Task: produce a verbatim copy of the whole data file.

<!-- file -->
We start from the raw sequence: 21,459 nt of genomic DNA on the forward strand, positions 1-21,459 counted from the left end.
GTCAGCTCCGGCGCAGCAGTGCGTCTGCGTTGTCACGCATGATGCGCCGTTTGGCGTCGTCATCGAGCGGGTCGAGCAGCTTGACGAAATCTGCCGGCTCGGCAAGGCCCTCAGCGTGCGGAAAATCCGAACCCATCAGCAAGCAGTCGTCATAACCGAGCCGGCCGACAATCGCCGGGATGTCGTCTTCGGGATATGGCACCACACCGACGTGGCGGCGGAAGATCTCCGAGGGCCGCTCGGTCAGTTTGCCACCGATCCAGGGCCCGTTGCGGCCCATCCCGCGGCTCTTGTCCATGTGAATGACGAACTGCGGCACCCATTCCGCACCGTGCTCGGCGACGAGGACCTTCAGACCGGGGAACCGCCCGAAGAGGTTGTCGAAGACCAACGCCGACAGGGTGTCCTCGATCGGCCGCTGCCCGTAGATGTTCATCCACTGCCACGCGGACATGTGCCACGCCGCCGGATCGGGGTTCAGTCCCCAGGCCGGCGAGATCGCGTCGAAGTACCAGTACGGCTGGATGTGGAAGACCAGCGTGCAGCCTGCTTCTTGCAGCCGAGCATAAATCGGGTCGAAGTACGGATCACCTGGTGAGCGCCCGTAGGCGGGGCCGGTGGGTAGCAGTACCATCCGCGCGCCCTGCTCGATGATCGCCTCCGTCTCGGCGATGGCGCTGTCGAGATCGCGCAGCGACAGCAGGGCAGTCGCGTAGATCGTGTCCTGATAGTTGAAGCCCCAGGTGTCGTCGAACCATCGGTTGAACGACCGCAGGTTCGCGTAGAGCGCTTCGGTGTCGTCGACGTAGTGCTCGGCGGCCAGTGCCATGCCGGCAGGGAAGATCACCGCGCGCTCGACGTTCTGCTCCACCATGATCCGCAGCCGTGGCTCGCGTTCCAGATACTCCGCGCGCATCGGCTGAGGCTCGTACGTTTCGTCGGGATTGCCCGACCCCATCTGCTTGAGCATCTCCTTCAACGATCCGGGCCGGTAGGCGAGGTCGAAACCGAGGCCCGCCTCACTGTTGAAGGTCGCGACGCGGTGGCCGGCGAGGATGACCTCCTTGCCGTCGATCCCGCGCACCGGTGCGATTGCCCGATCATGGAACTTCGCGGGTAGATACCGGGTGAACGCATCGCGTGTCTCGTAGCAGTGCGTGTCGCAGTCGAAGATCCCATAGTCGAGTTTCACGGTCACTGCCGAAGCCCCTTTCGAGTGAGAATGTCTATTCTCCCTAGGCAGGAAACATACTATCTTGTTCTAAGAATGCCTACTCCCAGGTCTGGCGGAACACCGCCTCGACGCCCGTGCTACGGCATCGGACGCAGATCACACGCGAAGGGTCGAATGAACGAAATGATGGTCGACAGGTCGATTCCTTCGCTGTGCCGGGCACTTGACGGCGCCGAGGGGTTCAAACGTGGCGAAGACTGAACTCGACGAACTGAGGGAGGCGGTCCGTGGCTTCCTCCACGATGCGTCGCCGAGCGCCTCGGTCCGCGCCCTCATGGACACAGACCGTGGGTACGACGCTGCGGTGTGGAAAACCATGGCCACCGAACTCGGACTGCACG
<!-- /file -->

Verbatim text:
We start from the raw sequence: 21,459 nt of genomic DNA on the forward strand, positions 1-21,459 counted from the left end.
GTCAGCTCCGGCGCAGCAGTGCGTCTGCGTTGTCACGCATGATGCGCCGTTTGGCGTCGTCATCGAGCGGGTCGAGCAGCTTGACGAAATCTGCCGGCTCGGCAAGGCCCTCAGCGTGCGGAAAATCCGAACCCATCAGCAAGCAGTCGTCATAACCGAGCCGGCCGACAATCGCCGGGATGTCGTCTTCGGGATATGGCACCACACCGACGTGGCGGCGGAAGATCTCCGAGGGCCGCTCGGTCAGTTTGCCACCGATCCAGGGCCCGTTGCGGCCCATCCCGCGGCTCTTGTCCATGTGAATGACGAACTGCGGCACCCATTCCGCACCGTGCTCGGCGACGAGGACCTTCAGACCGGGGAACCGCCCGAAGAGGTTGTCGAAGACCAACGCCGACAGGGTGTCCTCGATCGGCCGCTGCCCGTAGATGTTCATCCACTGCCACGCGGACATGTGCCACGCCGCCGGATCGGGGTTCAGTCCCCAGGCCGGCGAGATCGCGTCGAAGTACCAGTACGGCTGGATGTGGAAGACCAGCGTGCAGCCTGCTTCTTGCAGCCGAGCATAAATCGGGTCGAAGTACGGATCACCTGGTGAGCGCCCGTAGGCGGGGCCGGTGGGTAGCAGTACCATCCGCGCGCCCTGCTCGATGATCGCCTCCGTCTCGGCGATGGCGCTGTCGAGATCGCGCAGCGACAGCAGGGCAGTCGCGTAGATCGTGTCCTGATAGTTGAAGCCCCAGGTGTCGTCGAACCATCGGTTGAACGACCGCAGGTTCGCGTAGAGCGCTTCGGTGTCGTCGACGTAGTGCTCGGCGGCCAGTGCCATGCCGGCAGGGAAGATCACCGCGCGCTCGACGTTCTGCTCCACCATGATCCGCAGCCGTGGCTCGCGTTCCAGATACTCCGCGCGCATCGGCTGAGGCTCGTACGTTTCGTCGGGATTGCCCGACCCCATCTGCTTGAGCATCTCCTTCAACGATCCGGGCCGGTAGGCGAGGTCGAAACCGAGGCCCGCCTCACTGTTGAAGGTCGCGACGCGGTGGCCGGCGAGGATGACCTCCTTGCCGTCGATCCCGCGCACCGGTGCGATTGCCCGATCATGGAACTTCGCGGGTAGATACCGGGTGAACGCATCGCGTGTCTCGTAGCAGTGCGTGTCGCAGTCGAAGATCCCATAGTCGAGTTTCACGGTCACTGCCGAAGCCCCTTTCGAGTGAGAATGTCTATTCTCCCTAGGCAGGAAACATACTATCTTGTTCTAAGAATGCCTACTCCCAGGTCTGGCGGAACACCGCCTCGACGCCCGTGCTACGGCATCGGACGCAGATCACACGCGAAGGGTCGAATGAACGAAATGATGGTCGACAGGTCGATTCCTTCGCTGTGCCGGGCACTTGACGGCGCCGAGGGGTTCAAACGTGGCGAAGACTGAACTCGACGAACTGAGGGAGGCGGTCCGTGGCTTCCTCCACGATGCGTCGCCGAGCGCCTCGGTCCGCGCCCTCATGGACACAGACCGTGGGTACGACGCTGCGGTGTGGAAAACCATGGCCACCGAACTCGGACTGCACG